Comparison of bivalirudin and radial access across a spectrum of preprocedural risk of bleeding in percutaneous coronary intervention

Analysis from the national cardiovascular data registry

Dmitri V. Baklanov, Sunghee Kim, Steven P. Marso, Sumeet Subherwal, Sunil V. Rao

Research output: Contribution to journalArticle

25 Citations (Scopus)

Abstract

Background-Bleeding is a common, noncardiac, preventable complication of percutaneous coronary intervention. We compared the relative safety of radial access and bivalirudin in percutaneous coronary intervention. Methods and Results-From CathPCI Registry, we determined the association between the site of arterial access, bivalirudin, and periprocedural bleeding rates in 501 017 patients. Radial access patients receiving heparin (radial group) were compared with those receiving bivalirudin (radial combination group). Femoral access patients who had bivalirudin and a vascular closure device served as a reference group (femoral group). An inverse probability weighting analysis incorporating propensity scores was used to compare groups. The overall rate of bleeding was 2.59%. It was 2.71% in the femoral group, 2.5% in the radial group, and 1.82% in the radial combination groups (P<0.001). When compared with femoral group, the adjusted odds ratio for bleeding was significantly lower for patients with radial combination group (odds ratio, 0.79; 95% confidence interval, 0.72-0.86), but not for radial group (odds ratio, 0.96; 95% confidence interval, 0.88-1.05), unless patients treated with IIb/IIIa were excluded (radial group-IIb/IIIa odds ratio, 0.84; 95% confidence interval, 0.75-0.94).The number needed to treat to prevent 1 bleeding event with radial combination group was 138, whereas the number needed to treat to prevent 1 bleeding event in high-bleeding risk patients was 68. Conclusions-In this observational analysis, the combination of bivalirudin and radial access was associated with reduced bleeding event rate. This benefit was present across the entire spectrum of preprocedural risk of bleeding, with or without exposure to IIb/IIIa inhibitors. These data support an adequately powered randomized trial comparing bleeding avoidance strategies.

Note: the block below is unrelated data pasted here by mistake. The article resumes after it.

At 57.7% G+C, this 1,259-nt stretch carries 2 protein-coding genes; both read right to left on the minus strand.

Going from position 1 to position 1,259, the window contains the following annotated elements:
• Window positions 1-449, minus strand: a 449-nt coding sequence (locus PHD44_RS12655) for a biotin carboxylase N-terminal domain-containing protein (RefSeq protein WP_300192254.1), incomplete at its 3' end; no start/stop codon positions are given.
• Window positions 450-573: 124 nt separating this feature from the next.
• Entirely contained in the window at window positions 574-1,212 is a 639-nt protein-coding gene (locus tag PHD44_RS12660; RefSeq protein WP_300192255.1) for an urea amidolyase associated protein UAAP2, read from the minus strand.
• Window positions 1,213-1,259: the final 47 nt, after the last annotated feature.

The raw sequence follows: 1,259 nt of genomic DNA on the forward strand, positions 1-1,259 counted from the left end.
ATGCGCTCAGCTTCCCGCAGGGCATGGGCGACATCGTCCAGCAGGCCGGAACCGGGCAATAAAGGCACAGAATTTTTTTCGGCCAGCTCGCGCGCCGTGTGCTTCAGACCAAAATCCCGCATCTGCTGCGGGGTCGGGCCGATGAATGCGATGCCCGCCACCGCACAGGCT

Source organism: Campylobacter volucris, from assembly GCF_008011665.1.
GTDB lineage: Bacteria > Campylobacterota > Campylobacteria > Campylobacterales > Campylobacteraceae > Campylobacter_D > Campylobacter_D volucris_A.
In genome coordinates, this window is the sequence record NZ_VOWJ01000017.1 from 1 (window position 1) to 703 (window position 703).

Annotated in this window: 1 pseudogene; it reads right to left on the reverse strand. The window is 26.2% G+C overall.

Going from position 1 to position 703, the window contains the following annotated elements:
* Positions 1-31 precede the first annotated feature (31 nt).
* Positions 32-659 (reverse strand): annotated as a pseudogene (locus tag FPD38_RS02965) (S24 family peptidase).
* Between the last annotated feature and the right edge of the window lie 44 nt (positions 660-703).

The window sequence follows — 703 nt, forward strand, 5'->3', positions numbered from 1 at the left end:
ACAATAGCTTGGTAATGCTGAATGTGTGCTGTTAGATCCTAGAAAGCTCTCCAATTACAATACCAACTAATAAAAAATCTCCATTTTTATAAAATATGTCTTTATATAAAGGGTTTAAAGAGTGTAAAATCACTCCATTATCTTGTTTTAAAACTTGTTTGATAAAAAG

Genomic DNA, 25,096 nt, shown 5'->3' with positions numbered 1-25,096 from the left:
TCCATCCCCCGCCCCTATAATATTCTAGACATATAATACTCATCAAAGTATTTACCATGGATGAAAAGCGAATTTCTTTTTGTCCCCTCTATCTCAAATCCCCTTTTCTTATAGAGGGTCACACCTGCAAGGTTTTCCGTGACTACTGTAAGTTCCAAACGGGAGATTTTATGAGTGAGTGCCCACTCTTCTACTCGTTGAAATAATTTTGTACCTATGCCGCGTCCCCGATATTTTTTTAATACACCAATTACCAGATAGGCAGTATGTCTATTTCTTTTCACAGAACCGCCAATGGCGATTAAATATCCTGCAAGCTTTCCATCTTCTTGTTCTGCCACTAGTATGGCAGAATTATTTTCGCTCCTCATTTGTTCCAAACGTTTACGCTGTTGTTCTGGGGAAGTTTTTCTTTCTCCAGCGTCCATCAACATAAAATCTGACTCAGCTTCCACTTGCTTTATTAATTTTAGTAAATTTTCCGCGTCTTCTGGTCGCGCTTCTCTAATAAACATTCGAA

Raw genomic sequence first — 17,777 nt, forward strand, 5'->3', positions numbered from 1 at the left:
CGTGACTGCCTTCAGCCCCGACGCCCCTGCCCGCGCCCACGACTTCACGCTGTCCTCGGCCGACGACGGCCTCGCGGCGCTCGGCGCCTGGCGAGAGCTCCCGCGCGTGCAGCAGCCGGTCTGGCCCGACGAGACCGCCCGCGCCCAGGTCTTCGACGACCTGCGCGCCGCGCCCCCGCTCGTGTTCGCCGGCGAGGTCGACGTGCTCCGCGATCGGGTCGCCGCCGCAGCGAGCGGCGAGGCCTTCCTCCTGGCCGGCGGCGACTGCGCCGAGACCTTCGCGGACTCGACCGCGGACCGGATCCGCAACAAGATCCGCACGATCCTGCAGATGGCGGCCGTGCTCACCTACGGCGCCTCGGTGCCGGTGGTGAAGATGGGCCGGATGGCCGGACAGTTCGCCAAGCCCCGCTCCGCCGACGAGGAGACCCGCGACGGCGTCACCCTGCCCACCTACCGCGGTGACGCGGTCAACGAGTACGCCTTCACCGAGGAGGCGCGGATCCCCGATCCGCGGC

Original languageEnglish (US)
Pages (from-to)347-353
Number of pages7
JournalCirculation: Cardiovascular Interventions
Volume6
Issue number4
DOIs
StatePublished - Aug 2013